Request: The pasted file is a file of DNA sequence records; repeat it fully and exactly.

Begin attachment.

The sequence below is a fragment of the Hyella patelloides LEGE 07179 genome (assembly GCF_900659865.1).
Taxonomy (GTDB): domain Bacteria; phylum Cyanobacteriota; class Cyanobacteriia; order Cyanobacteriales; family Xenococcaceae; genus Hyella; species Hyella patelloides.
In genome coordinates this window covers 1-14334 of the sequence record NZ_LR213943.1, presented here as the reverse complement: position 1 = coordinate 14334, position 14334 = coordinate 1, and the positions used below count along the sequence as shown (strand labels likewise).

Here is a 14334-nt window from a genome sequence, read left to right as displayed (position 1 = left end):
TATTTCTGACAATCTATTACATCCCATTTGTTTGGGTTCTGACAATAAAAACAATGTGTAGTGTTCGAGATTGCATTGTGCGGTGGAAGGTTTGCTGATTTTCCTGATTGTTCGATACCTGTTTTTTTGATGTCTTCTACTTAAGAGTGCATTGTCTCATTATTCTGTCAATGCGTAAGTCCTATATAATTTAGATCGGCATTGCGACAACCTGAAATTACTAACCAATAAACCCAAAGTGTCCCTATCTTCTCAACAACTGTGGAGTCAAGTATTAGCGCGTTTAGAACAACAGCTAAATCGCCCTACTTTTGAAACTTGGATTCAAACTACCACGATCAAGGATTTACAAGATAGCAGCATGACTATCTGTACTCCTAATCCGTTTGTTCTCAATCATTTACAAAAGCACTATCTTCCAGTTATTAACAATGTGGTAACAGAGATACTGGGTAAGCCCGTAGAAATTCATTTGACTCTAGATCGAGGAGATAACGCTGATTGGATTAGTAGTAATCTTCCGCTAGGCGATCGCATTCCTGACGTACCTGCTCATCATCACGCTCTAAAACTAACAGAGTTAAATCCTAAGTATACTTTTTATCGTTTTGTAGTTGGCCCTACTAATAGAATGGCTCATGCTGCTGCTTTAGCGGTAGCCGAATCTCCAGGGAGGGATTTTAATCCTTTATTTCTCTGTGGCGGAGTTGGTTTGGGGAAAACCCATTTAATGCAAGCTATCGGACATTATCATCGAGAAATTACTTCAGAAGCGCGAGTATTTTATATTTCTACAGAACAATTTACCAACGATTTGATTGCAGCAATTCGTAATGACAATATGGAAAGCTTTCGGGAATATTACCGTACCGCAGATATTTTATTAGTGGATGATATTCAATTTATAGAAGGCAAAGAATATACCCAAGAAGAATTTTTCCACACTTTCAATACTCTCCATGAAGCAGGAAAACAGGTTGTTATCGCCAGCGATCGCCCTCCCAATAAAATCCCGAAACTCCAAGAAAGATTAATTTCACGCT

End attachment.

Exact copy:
The sequence below is a fragment of the Hyella patelloides LEGE 07179 genome (assembly GCF_900659865.1).
Taxonomy (GTDB): domain Bacteria; phylum Cyanobacteriota; class Cyanobacteriia; order Cyanobacteriales; family Xenococcaceae; genus Hyella; species Hyella patelloides.
In genome coordinates this window covers 1-14334 of the sequence record NZ_LR213943.1, presented here as the reverse complement: position 1 = coordinate 14334, position 14334 = coordinate 1, and the positions used below count along the sequence as shown (strand labels likewise).

Here is a 14334-nt window from a genome sequence, read left to right as displayed (position 1 = left end):
TATTTCTGACAATCTATTACATCCCATTTGTTTGGGTTCTGACAATAAAAACAATGTGTAGTGTTCGAGATTGCATTGTGCGGTGGAAGGTTTGCTGATTTTCCTGATTGTTCGATACCTGTTTTTTTGATGTCTTCTACTTAAGAGTGCATTGTCTCATTATTCTGTCAATGCGTAAGTCCTATATAATTTAGATCGGCATTGCGACAACCTGAAATTACTAACCAATAAACCCAAAGTGTCCCTATCTTCTCAACAACTGTGGAGTCAAGTATTAGCGCGTTTAGAACAACAGCTAAATCGCCCTACTTTTGAAACTTGGATTCAAACTACCACGATCAAGGATTTACAAGATAGCAGCATGACTATCTGTACTCCTAATCCGTTTGTTCTCAATCATTTACAAAAGCACTATCTTCCAGTTATTAACAATGTGGTAACAGAGATACTGGGTAAGCCCGTAGAAATTCATTTGACTCTAGATCGAGGAGATAACGCTGATTGGATTAGTAGTAATCTTCCGCTAGGCGATCGCATTCCTGACGTACCTGCTCATCATCACGCTCTAAAACTAACAGAGTTAAATCCTAAGTATACTTTTTATCGTTTTGTAGTTGGCCCTACTAATAGAATGGCTCATGCTGCTGCTTTAGCGGTAGCCGAATCTCCAGGGAGGGATTTTAATCCTTTATTTCTCTGTGGCGGAGTTGGTTTGGGGAAAACCCATTTAATGCAAGCTATCGGACATTATCATCGAGAAATTACTTCAGAAGCGCGAGTATTTTATATTTCTACAGAACAATTTACCAACGATTTGATTGCAGCAATTCGTAATGACAATATGGAAAGCTTTCGGGAATATTACCGTACCGCAGATATTTTATTAGTGGATGATATTCAATTTATAGAAGGCAAAGAATATACCCAAGAAGAATTTTTCCACACTTTCAATACTCTCCATGAAGCAGGAAAACAGGTTGTTATCGCCAGCGATCGCCCTCCCAATAAAATCCCGAAACTCCAAGAAAGATTAATTTCACGCT